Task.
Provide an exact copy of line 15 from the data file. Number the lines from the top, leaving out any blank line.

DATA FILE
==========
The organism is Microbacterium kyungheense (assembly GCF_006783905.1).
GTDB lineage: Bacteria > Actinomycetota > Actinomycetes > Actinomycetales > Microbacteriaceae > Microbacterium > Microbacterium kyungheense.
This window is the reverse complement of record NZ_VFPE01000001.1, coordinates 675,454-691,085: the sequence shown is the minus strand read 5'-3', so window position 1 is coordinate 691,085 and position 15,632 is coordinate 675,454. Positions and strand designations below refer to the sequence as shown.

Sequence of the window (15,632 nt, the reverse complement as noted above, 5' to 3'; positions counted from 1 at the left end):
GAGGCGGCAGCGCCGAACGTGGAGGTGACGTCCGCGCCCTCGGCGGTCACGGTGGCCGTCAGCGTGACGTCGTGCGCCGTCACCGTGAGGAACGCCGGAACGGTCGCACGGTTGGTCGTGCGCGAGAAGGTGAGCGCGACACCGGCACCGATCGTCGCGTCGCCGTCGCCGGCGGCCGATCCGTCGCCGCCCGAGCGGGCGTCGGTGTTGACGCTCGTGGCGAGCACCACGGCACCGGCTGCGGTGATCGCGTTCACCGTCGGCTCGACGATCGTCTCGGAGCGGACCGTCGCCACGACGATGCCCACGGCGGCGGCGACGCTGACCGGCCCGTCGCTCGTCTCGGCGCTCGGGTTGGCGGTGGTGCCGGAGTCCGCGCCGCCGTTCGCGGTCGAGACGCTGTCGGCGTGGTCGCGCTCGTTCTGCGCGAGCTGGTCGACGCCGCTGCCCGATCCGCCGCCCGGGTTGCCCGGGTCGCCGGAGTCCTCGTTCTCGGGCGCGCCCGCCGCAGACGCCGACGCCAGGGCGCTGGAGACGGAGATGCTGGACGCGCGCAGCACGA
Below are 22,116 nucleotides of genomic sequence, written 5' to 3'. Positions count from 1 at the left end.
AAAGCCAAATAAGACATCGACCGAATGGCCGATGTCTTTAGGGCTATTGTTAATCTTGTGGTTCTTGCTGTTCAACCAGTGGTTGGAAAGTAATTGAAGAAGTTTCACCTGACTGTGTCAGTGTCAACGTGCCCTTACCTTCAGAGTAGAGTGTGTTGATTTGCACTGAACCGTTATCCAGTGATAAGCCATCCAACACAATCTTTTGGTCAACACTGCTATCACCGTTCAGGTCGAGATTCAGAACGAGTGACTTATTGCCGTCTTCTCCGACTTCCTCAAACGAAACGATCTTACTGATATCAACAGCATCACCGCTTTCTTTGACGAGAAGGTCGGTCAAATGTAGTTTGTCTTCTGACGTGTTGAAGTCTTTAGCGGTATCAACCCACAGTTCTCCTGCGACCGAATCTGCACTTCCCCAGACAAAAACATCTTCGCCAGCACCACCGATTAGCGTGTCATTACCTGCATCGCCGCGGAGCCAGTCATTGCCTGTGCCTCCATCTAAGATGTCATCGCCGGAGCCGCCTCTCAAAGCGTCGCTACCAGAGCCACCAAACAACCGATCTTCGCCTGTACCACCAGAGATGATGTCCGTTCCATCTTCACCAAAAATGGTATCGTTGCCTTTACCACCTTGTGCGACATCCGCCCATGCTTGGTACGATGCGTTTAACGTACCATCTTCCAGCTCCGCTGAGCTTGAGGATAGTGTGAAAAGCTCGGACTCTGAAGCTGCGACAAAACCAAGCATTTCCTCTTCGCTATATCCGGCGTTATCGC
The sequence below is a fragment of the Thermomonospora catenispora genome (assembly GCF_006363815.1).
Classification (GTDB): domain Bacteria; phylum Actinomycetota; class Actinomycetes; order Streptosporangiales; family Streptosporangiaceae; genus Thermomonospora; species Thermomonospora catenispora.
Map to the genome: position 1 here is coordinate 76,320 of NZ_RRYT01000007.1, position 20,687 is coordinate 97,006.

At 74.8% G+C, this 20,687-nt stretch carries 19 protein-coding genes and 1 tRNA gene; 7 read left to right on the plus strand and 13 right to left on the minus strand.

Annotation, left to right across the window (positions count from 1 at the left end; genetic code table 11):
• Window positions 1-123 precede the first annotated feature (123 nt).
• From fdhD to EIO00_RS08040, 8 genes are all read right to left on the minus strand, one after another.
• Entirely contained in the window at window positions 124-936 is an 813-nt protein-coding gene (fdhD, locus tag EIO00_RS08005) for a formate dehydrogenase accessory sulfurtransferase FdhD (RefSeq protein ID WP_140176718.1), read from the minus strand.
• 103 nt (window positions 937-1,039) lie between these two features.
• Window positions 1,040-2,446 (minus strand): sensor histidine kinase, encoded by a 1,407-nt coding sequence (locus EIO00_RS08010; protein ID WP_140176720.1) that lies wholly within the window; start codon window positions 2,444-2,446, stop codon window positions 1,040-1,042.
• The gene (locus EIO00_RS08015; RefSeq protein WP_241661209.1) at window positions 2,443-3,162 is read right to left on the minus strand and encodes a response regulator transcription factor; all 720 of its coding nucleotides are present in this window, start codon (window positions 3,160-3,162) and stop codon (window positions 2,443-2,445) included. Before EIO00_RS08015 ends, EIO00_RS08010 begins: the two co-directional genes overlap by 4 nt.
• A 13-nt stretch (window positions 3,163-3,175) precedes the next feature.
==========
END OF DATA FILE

• Entirely contained in the window at window positions 124-936 is an 813-nt protein-coding gene (fdhD, locus tag EIO00_RS08005) for a formate dehydrogenase accessory sulfurtransferase FdhD (RefSeq protein ID WP_140176718.1), read from the minus strand.